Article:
L. Todd Spencer, The Virginian-Pilot
As the weather turns colder, water along the edge of one of the many creeks in the Pungo section of in Virginia Beach, Va., begins to freeze, Thursday, Dec. 28, 2017. Cold temperatures are expected through next week. (L. Todd Spencer/The Virginian-Pilot via AP)

A deadly deep freeze has washed over areas of the United States. Temperatures are so low that they’ve drawn comparisons to the planet Mars.

The year 2017 came to an end with a cold snap gripping most of the United States, breaking century-old records and causing several deaths. The cold temperatures covered areas from south Texas, Montana, New England, Alabama and Georgia, ABC News reported.

Temperatures reached below zero in multiple places.

South Dakota saw minus 32 temperatures, which broke a New Year’s Day record.

Nebraska reached minus 15 on New Year’s Eve, which also broke a record from 1884.

Montana even saw minus 58 temperatures, thanks to wind chill.

The cold snap has led to at least eight deaths, including a 27-year-old woman who died from exposure, according to ABC News.

These temperatures are other-worldly, according to The Atlantic.

“The arctic freeze over the United States this week is producing the kind of frigid temperatures typical for the red planet,” The Atlantic reported.

In fact, temperatures in areas of the United States are “actually colder than it is on Mars,” The Atlantic wrote.

According to weather data from the Curiosity rover on Mars, temperatures peaked on the red planet at minus 9 degrees Fahrenheit back on Dec. 20, as The Atlantic reported. The cold season has just begun on Mars.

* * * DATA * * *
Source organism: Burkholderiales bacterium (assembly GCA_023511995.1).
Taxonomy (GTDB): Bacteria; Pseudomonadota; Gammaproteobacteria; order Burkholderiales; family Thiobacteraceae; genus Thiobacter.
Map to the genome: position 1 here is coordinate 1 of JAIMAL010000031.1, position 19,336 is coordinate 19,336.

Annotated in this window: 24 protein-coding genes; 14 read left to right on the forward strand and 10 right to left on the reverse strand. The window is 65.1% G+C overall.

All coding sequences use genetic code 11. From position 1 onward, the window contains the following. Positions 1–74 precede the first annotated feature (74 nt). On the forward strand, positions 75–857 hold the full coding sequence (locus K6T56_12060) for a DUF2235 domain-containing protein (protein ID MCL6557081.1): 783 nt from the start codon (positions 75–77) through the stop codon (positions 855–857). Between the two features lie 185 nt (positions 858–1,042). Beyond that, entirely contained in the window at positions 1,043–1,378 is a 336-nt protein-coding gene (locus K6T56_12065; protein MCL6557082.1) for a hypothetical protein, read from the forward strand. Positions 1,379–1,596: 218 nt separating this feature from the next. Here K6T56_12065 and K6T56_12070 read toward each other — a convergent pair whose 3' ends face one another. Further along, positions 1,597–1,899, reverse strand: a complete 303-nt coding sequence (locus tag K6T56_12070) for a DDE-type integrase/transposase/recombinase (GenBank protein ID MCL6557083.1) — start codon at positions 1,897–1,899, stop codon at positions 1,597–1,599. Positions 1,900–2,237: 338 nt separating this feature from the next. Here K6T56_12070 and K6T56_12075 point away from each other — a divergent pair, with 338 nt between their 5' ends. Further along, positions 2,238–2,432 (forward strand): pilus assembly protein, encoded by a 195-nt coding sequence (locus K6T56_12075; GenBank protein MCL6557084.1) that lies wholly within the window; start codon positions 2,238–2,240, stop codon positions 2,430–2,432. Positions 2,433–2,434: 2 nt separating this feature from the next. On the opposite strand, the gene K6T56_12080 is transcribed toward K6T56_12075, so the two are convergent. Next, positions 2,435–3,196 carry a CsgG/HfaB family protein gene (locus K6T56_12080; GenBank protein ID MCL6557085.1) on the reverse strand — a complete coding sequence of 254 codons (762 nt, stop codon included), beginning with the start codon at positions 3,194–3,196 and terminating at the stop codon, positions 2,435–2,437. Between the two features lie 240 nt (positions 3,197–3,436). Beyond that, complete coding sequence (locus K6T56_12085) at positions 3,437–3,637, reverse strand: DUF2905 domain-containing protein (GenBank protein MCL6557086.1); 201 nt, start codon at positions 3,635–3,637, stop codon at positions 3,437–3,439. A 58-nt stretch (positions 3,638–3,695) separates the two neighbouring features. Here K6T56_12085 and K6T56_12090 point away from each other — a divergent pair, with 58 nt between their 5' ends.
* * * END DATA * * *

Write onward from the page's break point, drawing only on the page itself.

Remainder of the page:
Michael Mischna, a research scientist at NASA's Jet Propulsion Laboratory in California, said the comparison is accurate.

But, he said, Mars’ atmosphere is thinner than Earth’s, which means temperatures would feel different on the two planets, even if the data says they’re the same.

“If you were to jump into a pool that was 70 degrees, it would feel a lot colder to your body than standing in air at 70 degrees, and that’s because the water is able to suck the heat out of your body,” Mischna said, suggesting that it wouldn't feel as cold on Mars.

“Minus 100 degrees on Mars might only feel like minus 30,” he added.

The Washington Post reported that it’s close to minus 112 degrees on Mars at night.

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People are having fun with the colder temperatures, though. For example, weather observer Adam Gill posted a video of boiling water being released in minus 31-degree weather, which had breathtaking results.

Boiling Water to Snow 12-28-2017

Weather Observer Adam Gill stepped outside this frigid morning to show how boiling water turns to snow in hurricane force winds and temps of -31°F!

Posted by Mount Washington Observatory on Thursday, December 28, 2017

Utah is one of the few areas not experiencing record cold temperatures, according to the Deseret News. A recently released map from the Climate Change Institute showed Utah avoiding the cold temperatures.

As Mashable explained, this is mostly due to the northward path of the weather jet stream forcing cold air to push to the Hudson Bay. Cold temperatures then arrived in all areas south of the Hudson Bay.

The National Weather Service said the cold weather will end after the first week of 2018.